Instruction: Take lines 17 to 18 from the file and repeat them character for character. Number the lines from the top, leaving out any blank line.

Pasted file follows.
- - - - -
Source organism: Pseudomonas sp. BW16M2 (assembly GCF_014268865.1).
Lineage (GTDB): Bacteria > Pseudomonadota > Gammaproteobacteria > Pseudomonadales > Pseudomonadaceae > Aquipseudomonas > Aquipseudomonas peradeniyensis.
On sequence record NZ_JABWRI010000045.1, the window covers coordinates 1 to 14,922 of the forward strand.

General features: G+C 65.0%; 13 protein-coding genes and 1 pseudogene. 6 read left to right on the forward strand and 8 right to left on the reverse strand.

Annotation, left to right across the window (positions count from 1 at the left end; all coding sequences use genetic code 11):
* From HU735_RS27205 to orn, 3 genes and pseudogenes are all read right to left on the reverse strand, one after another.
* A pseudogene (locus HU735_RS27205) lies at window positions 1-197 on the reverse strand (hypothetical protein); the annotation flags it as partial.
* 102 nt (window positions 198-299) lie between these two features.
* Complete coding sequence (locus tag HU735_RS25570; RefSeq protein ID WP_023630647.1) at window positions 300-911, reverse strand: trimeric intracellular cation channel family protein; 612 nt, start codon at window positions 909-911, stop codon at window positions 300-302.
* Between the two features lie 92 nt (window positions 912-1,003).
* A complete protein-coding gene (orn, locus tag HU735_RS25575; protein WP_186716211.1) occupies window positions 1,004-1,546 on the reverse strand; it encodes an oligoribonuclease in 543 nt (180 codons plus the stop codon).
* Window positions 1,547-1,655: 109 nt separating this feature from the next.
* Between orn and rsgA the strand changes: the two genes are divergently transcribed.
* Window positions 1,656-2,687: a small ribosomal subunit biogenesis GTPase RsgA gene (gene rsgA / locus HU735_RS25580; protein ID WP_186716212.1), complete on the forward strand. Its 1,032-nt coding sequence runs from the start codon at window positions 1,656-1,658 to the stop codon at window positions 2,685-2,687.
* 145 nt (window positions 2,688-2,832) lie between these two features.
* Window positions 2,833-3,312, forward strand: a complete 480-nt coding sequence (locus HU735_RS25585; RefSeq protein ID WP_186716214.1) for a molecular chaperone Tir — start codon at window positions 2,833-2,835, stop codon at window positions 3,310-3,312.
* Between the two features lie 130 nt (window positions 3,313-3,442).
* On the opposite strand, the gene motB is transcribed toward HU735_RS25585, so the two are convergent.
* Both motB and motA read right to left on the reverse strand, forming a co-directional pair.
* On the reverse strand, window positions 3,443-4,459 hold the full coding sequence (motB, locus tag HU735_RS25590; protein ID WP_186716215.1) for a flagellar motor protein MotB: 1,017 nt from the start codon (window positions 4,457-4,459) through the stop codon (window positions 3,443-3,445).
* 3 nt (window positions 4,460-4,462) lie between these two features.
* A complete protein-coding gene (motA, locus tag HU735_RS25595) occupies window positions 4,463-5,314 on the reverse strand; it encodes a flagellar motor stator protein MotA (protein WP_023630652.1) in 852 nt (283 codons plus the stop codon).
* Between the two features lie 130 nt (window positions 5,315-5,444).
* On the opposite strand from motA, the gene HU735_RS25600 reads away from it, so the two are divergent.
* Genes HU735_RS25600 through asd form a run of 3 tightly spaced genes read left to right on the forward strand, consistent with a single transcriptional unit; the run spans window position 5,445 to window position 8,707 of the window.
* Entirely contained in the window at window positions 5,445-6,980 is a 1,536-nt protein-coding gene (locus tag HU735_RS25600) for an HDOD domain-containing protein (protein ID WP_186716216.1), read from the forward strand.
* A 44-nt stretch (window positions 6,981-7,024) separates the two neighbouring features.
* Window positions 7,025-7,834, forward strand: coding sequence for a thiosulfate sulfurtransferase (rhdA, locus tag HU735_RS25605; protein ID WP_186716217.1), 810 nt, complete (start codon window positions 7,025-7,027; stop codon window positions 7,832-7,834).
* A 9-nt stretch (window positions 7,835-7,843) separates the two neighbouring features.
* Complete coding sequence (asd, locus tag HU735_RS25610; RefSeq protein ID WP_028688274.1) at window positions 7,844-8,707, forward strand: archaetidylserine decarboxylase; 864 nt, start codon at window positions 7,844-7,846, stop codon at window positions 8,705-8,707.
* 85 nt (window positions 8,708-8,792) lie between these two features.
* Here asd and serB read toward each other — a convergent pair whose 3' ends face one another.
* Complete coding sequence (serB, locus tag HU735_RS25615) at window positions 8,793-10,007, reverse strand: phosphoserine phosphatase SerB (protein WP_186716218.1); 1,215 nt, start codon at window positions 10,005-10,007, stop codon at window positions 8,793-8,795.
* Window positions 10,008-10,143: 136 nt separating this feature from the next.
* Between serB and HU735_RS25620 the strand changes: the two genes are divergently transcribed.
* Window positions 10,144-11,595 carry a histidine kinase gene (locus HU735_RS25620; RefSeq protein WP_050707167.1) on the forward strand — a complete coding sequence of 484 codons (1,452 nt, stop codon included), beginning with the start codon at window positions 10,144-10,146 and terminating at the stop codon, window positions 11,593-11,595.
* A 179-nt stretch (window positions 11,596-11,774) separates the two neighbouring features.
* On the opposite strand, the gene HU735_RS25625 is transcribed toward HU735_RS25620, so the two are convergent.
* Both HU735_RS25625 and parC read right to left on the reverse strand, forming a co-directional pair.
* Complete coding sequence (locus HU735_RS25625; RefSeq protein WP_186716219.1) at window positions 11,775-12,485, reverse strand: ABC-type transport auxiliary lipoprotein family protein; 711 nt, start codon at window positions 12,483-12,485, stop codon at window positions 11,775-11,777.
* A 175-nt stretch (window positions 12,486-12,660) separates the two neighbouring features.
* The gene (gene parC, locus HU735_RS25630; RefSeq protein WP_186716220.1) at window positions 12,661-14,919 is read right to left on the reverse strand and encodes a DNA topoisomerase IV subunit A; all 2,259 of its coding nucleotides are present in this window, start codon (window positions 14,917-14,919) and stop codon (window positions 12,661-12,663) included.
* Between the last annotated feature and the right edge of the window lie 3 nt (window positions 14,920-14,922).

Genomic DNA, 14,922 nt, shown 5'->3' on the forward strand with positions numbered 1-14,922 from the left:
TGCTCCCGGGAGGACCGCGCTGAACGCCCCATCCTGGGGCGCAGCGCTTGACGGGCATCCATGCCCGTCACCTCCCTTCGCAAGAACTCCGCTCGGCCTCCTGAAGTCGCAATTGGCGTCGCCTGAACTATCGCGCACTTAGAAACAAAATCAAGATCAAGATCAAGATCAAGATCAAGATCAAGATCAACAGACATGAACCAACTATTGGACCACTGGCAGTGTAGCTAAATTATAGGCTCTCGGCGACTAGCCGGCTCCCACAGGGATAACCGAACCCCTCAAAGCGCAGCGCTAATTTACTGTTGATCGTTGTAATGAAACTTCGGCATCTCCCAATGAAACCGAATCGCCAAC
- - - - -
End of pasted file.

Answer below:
* Between the two features lie 130 nt (window positions 3,313-3,442).
* On the opposite strand, the gene motB is transcribed toward HU735_RS25585, so the two are convergent.